When I was a kid in the late 1950's and early 1960's, there used to be a large two-story building across the street of the northside of the town square. To the west of that building, there was a small one-story building that was the telephone office. A couple of lots north of the Methodist Church was another one-story store that had a couple of gas pumps out front. I think there might have been a kerosene pump there, too. All of these buildings are long gone as are many of the houses that used to stand around the town square.

Visit Hopeville's page at Clarke County IAGenWeb site for more information about Hopeville, Iowa.

About 2 miles south of Hopeville is where the four counties meet - Union, Clarke, Decatur and Ringgold. Here in 1856, a posse representing Union, Clarke, Ringgold, and Decatur Counties brought Silas RUDE to justice in the only way available at the time with no court system or anyone to determine which county had jurisdiction over the matter. So the posse carried out a form of 4-County Justice.

Directly south and a little bit east of this location was where we lived. The house and garage looks pretty much the same as it did when I was a kid. We had a big garden west of the garage. The front porch has been added on since I was a kid. We moved from there to the farm east of Westerville when I my grandfather Homer FOLAND retired from farming and moved to Grand River.

Childhood Home
photograph by Sharon R. Becker, August of 2009

Along the road from Hopeville to Westerville is what I knew as the Luke CONWELL farm. Directly north of this farmhouse is a wood-framed building. Mike believes it used to be a schoolhouse, judging from the architecture, with an enclosed front porch added on or re-vamped later.

Building on Old CONWELL Farm
photograph by Sharon R. Becker, August of 2009

CONFIRMED!! Martha writes, saying "The building north of Luke Conwells farm was a school house. His daughter Nellie taught school there for a few years while I was growing up.. I was born in Hopeville along with my brothers and sister and lived there till I moved to Des Moines in the spring in 1957.

There is a lane just north of the Methodist church and we lived east on that lane. Our home is still standing. The land around the house is used for a camp ground through out the summer and fall. It is owned now by a Reasoner.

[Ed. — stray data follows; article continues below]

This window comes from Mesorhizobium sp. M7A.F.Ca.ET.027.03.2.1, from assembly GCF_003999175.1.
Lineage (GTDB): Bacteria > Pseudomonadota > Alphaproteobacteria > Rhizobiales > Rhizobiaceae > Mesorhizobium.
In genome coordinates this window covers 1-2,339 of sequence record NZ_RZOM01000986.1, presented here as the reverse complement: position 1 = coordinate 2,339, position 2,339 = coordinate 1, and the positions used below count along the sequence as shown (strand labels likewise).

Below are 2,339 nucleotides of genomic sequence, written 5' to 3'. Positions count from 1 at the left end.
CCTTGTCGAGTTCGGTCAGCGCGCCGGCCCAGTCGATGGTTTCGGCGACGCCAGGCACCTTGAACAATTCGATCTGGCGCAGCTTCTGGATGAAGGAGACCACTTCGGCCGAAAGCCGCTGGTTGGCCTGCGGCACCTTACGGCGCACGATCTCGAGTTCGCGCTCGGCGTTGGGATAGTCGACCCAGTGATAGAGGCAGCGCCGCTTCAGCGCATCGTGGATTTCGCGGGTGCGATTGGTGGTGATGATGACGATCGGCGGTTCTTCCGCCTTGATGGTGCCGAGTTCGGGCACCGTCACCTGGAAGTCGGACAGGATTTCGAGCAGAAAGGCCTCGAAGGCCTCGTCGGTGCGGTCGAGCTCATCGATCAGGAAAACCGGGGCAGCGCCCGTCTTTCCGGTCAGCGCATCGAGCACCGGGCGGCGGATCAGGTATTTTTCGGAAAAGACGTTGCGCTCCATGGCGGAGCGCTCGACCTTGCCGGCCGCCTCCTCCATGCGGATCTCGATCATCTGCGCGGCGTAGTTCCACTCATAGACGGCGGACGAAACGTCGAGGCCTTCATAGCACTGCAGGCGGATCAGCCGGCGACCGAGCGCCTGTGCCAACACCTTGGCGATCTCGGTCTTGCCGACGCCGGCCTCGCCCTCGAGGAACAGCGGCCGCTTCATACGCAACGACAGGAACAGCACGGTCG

Elvera Mullen taught me my 2nd, 5th, 6th, 7th and 8th grade. She was a wonderful lady, truly dedicated.

Wonderful Memories."

Thank you for sharing your memories with us, Martha!!

We stopped at Westerville, where I didn't take any photographs since I had done so on August 3rd.

From Westerville, we drove around the old Tennessee neighborhood, then went on to Grand River.

Contribution by Sharon R. Becker, August of 2009

Mary Cannon Apodac wrote:

The telephone office was located to the west of the old store on the north side of the square, not to the east of it. My faulty memory, I corrected this above. ~ SRB

There was an empty lot to the east of the store, and next door west was a house, owned by Sockie Smith, (sorry I don't recall his given name) the local sortta/kinda Veterinarian. He was not certified, but everyone called upon him when they had need for assistance with sick or injured animals.

There was another empty lot to the west of his place, and then the phone office, which was operated by "Rosie" ~ I can tell you the phone system was still operational when we moved to Osceola in 1961.

Rosie lived in the phone office. I think it was actually a little house, and the front room was the telephone office. Once a year we would go to pay the phone line service fees.

I don't recall who the last person was to operate the stores in Hopeville. I am pretty sure Ray and Frannie Symonds were the last people to have the store on the east side of the square, and I am thinking maybe Earl and Kiethie Glazebrook, had the north store. I know George and Mabel Warren had the north store for quite a while and am thinking they sold to Galzebrooks.

I believe you are right about there being a kerosene pump at one of the stores, but not sure which one.